Stanislaus County candidates slow to file for June primary

03/04/2008 4:49 AM

11/05/2010 10:55 PM

With the deadline for signing up to run in the June 3 primary election just four days away, candidate activity in Stanislaus County has been slow.

A pair of Berryhills have filed for adjacent state Assembly districts, incumbent judges are filing for re-election, and there are contests in two of the three county supervisor seats up for election.

Bill Berryhill, a Ceres farmer, has filed for Assembly District 26, and his brother Tom, the District 25 incumbent, filed for re-election. Both are running in the Republican primary.

District 25 covers Calaveras, Tuolumne, Mariposa and Mono counties and part of Madera and eastern Stanislaus counties. District 26 covers parts of Stanislaus and San Joaquin counties.

The eight Stanislaus County Superior Court judges up for election have taken out nomination papers, and most have filed them. No challengers had filed as of Monday afternoon.

Few file for supervisor seats

No surprises have surfaced in the three supervisorial districts.

Newman Mayor John Fantazia, who announced his intention to run a few months ago, said Monday he will file papers this week to run against incumbent District 5 Supervisor Jim DeMartini. DeMartini has qualified for the ballot.

Hughson farmer Vito Chiesa and former Stanislaus County Sheriff Les Weidman have been campaigning for the District 2 seat held by retiring Supervisor Tom Mayfield. Chiesa and Weidman have filed nominating papers.

Any additional candidates for District 2 will have a few extra days to file for that election. Most candidates have until 5 p.m. Friday to file, but if the incumbent doesn't file for re-election, candidates have until 5 p.m. March 12. That rule doesn't apply to termed-out legislators, however.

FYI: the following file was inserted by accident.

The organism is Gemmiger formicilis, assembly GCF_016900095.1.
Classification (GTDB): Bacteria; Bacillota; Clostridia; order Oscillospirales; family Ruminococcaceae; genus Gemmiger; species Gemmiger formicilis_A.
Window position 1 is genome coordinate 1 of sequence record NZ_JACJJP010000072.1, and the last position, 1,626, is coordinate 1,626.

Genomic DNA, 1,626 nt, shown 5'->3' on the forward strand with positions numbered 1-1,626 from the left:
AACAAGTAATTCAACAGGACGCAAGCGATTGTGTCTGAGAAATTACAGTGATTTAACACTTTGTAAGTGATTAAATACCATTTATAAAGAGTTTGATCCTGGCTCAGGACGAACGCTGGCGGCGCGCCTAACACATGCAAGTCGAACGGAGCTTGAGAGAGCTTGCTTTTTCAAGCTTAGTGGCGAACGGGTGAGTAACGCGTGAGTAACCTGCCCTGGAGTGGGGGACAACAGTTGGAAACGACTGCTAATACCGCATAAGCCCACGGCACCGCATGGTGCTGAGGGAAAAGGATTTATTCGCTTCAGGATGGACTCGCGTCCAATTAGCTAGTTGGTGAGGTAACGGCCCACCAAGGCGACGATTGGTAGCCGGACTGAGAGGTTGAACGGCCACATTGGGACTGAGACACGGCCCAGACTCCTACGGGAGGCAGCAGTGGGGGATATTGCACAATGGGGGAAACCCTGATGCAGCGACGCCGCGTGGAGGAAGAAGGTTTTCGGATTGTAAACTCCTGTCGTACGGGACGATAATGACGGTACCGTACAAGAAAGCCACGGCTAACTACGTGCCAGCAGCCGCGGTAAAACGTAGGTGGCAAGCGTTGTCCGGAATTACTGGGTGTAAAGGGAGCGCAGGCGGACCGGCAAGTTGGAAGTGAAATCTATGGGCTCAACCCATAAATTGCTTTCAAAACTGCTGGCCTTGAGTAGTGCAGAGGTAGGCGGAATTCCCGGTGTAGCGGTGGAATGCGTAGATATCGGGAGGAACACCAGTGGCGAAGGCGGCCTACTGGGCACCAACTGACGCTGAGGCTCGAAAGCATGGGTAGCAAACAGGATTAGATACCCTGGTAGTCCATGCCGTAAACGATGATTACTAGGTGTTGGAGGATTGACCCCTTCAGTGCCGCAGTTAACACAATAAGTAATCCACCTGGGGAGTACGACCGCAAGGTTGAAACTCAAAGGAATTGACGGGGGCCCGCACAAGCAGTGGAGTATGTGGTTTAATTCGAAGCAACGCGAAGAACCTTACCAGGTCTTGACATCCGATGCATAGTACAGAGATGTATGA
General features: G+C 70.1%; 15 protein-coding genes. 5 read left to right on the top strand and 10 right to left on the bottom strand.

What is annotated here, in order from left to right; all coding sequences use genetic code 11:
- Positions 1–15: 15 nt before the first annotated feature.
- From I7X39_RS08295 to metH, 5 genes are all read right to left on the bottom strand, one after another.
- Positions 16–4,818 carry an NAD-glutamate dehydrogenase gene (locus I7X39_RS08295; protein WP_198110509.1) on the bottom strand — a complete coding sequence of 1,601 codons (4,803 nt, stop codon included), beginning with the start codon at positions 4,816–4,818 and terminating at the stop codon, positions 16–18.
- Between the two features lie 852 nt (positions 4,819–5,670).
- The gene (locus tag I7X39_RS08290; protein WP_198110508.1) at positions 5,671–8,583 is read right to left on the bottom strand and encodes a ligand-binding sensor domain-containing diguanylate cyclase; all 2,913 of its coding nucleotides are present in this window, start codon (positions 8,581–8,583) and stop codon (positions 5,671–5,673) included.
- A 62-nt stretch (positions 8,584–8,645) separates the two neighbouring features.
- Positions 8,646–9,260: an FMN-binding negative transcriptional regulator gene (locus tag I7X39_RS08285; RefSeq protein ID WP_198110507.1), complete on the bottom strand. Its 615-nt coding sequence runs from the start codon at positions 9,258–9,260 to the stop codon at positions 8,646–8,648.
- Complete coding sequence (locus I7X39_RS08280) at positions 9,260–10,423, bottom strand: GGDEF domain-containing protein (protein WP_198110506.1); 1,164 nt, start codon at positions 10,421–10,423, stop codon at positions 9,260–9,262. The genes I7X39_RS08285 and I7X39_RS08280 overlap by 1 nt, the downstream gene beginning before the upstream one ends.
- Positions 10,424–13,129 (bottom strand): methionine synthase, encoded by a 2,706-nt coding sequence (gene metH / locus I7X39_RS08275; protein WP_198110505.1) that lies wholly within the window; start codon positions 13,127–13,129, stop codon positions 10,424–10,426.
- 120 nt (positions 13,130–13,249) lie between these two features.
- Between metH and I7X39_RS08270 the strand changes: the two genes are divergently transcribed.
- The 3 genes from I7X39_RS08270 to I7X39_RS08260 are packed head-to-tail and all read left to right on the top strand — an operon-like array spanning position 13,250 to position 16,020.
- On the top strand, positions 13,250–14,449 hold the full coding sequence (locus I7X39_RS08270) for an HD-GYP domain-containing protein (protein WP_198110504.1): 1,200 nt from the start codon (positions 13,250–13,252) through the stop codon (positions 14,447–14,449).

No one has taken out papers to challenge incumbent District 1 Supervisor Bill O'Brien.

"I might be Irish, but there's no way I'm that lucky," O'Brien said of the possibility of running unopposed. O'Brien said he expects to have competition and is prepared for it. "At this point, I'm ready to go with a full-fledged campaign."

For the others, the prospect of two-person races has a financial appeal -- the race would be over in June. If no candidate gets more than 50 percent of the vote then, the top two vote-getters compete in a runoff in November.

"The money involved goes down by half if there is no runoff," Chiesa said. "It's a democratic system, and anyone who wants to join is welcome."

Fantazia agreed. "I encourage everyone to run," he said, but added, "Obviously, it's cheaper if it is decided in June rather than November."

Weidman said he doesn't see a two-candidate race as good or bad, but added it's better not to have to hit up contributors again for a runoff election.

DeMartini, who has been running since Dec. 1, also mentioned avoiding a runoff as an advantage of a head-to-head matchup. The time and money involved in running and the work involved in holding the supervisor job may discourage people, DeMartini added. "It doesn't appeal to a lot of people," he said.

Information on filing requirements is available at the county registrar of voters Web site,, or by calling 525-5200.

Bee staff writer Tim Moran can be reached at or 578-2349.

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